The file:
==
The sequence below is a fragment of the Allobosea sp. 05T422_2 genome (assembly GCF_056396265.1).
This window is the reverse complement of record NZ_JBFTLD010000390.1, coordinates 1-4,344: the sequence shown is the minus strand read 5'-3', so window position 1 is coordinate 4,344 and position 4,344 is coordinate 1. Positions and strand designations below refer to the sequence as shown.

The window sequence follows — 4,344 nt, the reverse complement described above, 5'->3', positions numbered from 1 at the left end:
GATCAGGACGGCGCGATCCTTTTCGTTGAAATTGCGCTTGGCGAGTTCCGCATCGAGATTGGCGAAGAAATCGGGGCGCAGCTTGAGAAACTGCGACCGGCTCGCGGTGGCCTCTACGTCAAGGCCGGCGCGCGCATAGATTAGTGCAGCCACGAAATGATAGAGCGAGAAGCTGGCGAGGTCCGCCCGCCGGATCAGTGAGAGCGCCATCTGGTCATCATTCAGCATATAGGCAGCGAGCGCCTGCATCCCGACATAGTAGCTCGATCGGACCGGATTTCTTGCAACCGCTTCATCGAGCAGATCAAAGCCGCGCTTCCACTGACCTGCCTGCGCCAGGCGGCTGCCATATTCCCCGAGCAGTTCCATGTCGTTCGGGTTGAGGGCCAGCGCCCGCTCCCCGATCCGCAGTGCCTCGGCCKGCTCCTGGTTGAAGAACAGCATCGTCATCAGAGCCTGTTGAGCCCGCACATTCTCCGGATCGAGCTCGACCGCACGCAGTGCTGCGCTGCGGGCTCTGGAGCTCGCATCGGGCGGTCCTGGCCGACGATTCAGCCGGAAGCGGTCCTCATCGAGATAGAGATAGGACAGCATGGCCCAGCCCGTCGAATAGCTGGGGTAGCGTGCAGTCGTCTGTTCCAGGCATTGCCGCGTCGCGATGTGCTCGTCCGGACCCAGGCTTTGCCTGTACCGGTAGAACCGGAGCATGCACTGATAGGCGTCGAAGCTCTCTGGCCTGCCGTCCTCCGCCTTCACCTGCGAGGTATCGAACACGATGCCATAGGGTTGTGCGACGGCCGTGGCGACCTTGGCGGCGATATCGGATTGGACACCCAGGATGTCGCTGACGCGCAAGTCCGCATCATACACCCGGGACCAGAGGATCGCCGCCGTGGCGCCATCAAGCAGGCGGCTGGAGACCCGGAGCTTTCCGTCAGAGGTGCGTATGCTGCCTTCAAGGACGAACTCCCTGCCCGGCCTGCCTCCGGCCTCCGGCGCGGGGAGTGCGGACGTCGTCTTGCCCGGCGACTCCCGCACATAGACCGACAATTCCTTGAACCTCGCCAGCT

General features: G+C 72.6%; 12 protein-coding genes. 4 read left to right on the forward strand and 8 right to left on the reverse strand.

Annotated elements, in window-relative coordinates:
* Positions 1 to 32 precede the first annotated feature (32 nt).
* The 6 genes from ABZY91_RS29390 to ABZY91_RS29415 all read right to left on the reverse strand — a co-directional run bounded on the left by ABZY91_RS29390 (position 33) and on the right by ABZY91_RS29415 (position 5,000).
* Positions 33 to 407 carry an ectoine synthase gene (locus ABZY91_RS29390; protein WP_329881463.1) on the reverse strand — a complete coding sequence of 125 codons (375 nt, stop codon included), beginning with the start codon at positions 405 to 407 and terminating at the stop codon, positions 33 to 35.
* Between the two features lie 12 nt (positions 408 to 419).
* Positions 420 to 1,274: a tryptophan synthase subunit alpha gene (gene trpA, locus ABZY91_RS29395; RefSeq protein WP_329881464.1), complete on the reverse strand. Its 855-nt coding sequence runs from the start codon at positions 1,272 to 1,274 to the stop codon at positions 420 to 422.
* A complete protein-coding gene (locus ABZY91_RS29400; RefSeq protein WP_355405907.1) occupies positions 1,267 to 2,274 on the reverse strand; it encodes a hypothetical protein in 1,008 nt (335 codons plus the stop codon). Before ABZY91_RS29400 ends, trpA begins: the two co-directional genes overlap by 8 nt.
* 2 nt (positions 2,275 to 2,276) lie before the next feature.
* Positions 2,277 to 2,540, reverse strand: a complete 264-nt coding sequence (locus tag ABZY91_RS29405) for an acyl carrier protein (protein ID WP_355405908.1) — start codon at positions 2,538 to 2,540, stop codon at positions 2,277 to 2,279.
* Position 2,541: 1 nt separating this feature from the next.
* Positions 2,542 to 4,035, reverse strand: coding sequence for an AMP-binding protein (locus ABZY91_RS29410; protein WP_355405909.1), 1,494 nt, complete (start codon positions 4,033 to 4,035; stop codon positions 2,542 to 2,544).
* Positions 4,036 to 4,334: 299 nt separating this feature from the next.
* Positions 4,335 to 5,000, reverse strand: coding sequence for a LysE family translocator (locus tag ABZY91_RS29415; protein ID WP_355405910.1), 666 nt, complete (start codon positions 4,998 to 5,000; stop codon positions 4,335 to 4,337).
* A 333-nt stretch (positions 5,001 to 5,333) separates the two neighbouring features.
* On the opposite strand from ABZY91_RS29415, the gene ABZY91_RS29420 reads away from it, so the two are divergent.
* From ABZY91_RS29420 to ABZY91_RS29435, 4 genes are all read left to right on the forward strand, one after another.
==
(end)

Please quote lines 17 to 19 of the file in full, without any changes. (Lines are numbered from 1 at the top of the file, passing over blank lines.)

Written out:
* Positions 4,036 to 4,334: 299 nt separating this feature from the next.
* Positions 4,335 to 5,000, reverse strand: coding sequence for a LysE family translocator (locus tag ABZY91_RS29415; protein ID WP_355405910.1), 666 nt, complete (start codon positions 4,998 to 5,000; stop codon positions 4,335 to 4,337).
* A 333-nt stretch (positions 5,001 to 5,333) separates the two neighbouring features.